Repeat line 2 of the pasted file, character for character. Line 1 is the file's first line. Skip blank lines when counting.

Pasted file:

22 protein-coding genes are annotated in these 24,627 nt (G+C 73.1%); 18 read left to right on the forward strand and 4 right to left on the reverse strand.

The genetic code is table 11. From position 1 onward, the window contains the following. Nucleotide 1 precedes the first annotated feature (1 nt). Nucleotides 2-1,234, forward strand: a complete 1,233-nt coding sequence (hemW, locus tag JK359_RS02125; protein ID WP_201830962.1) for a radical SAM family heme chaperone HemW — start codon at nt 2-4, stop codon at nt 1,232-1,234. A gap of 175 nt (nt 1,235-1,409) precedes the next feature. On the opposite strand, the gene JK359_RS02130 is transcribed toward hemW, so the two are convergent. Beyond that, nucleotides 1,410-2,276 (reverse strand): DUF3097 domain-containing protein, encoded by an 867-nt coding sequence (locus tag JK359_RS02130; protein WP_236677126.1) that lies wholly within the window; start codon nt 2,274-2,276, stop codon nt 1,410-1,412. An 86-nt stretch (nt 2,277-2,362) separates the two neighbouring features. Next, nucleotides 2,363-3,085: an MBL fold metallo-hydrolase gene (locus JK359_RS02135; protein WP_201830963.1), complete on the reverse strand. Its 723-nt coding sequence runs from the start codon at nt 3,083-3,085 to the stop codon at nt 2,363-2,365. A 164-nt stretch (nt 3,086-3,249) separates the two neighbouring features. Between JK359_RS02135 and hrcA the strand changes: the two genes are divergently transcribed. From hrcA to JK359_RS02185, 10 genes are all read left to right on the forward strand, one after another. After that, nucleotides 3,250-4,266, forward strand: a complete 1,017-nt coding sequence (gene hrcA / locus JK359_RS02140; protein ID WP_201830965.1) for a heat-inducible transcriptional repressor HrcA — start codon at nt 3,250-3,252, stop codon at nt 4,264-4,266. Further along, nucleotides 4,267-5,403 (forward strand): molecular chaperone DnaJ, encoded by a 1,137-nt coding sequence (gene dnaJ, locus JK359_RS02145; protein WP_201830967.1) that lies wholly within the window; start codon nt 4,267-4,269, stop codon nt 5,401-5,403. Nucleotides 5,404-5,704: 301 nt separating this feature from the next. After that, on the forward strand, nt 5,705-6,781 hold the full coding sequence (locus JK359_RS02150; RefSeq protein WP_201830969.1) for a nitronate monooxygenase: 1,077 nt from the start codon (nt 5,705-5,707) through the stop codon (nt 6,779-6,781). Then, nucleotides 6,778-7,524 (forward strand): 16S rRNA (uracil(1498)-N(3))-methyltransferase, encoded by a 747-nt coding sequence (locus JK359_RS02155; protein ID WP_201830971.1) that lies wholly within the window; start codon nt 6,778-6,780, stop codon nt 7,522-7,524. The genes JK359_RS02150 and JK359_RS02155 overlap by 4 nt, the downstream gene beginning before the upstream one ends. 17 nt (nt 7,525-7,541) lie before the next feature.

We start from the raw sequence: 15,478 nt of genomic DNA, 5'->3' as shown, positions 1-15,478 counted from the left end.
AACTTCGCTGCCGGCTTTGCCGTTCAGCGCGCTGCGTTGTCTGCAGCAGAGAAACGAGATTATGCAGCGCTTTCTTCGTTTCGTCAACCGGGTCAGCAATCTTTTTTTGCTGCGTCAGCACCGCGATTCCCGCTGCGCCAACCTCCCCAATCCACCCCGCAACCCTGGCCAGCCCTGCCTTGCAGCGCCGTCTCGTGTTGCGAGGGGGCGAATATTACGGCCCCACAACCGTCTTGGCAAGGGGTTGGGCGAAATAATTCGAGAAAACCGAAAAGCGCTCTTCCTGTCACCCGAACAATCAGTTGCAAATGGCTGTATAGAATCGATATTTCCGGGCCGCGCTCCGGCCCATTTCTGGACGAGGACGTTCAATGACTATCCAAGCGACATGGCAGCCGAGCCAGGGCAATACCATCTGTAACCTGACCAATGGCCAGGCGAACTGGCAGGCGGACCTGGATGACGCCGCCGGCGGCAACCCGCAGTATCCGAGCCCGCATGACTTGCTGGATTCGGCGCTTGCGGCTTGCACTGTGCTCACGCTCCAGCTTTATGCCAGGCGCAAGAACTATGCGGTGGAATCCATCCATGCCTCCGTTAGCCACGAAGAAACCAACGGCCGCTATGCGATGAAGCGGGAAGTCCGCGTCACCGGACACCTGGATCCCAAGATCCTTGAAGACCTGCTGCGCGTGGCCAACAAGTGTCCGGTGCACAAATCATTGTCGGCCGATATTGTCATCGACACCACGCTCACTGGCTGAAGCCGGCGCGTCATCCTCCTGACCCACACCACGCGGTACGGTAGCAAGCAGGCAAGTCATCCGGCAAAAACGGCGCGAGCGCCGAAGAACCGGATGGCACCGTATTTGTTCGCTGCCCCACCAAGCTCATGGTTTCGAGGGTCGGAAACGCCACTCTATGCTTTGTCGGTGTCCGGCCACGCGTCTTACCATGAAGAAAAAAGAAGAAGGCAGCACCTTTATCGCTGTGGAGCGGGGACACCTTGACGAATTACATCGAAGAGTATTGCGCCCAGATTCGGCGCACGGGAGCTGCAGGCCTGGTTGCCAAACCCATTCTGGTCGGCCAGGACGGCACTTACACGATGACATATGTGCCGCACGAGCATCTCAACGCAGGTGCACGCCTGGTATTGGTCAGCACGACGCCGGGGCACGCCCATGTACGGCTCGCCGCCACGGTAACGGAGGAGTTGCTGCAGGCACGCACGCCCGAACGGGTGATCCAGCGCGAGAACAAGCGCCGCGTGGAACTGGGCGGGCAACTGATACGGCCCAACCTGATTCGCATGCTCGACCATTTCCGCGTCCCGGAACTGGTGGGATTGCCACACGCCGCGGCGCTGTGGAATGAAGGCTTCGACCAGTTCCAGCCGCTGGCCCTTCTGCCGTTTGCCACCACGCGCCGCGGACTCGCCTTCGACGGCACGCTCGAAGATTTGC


The genetic code is table 11. From position 1 onward, the window contains the following. Nucleotide 1 precedes the first annotated feature (1 nt). Nucleotides 2-1,234, forward strand: a complete 1,233-nt coding sequence (hemW, locus tag JK359_RS02125; protein ID WP_201830962.1) for a radical SAM family heme chaperone HemW — start codon at nt 2-4, stop codon at nt 1,232-1,234. A gap of 175 nt (nt 1,235-1,409) precedes the next feature. On the opposite strand, the gene JK359_RS02130 is transcribed toward hemW, so the two are convergent. Beyond that, nucleotides 1,410-2,276 (reverse strand): DUF3097 domain-containing protein, encoded by an 867-nt coding sequence (locus tag JK359_RS02130; protein WP_236677126.1) that lies wholly within the window; start codon nt 2,274-2,276, stop codon nt 1,410-1,412. An 86-nt stretch (nt 2,277-2,362) separates the two neighbouring features. Next, nucleotides 2,363-3,085: an MBL fold metallo-hydrolase gene (locus JK359_RS02135; protein WP_201830963.1), complete on the reverse strand. Its 723-nt coding sequence runs from the start codon at nt 3,083-3,085 to the stop codon at nt 2,363-2,365. A 164-nt stretch (nt 3,086-3,249) separates the two neighbouring features. Between JK359_RS02135 and hrcA the strand changes: the two genes are divergently transcribed. From hrcA to JK359_RS02185, 10 genes are all read left to right on the forward strand, one after another. After that, nucleotides 3,250-4,266, forward strand: a complete 1,017-nt coding sequence (gene hrcA / locus JK359_RS02140; protein ID WP_201830965.1) for a heat-inducible transcriptional repressor HrcA — start codon at nt 3,250-3,252, stop codon at nt 4,264-4,266. Further along, nucleotides 4,267-5,403 (forward strand): molecular chaperone DnaJ, encoded by a 1,137-nt coding sequence (gene dnaJ, locus JK359_RS02145; protein WP_201830967.1) that lies wholly within the window; start codon nt 4,267-4,269, stop codon nt 5,401-5,403. Nucleotides 5,404-5,704: 301 nt separating this feature from the next. After that, on the forward strand, nt 5,705-6,781 hold the full coding sequence (locus JK359_RS02150; RefSeq protein WP_201830969.1) for a nitronate monooxygenase: 1,077 nt from the start codon (nt 5,705-5,707) through the stop codon (nt 6,779-6,781). Then, nucleotides 6,778-7,524 (forward strand): 16S rRNA (uracil(1498)-N(3))-methyltransferase, encoded by a 747-nt coding sequence (locus JK359_RS02155; protein ID WP_201830971.1) that lies wholly within the window; start codon nt 6,778-6,780, stop codon nt 7,522-7,524. The genes JK359_RS02150 and JK359_RS02155 overlap by 4 nt, the downstream gene beginning before the upstream one ends. 17 nt (nt 7,525-7,541) lie before the next feature.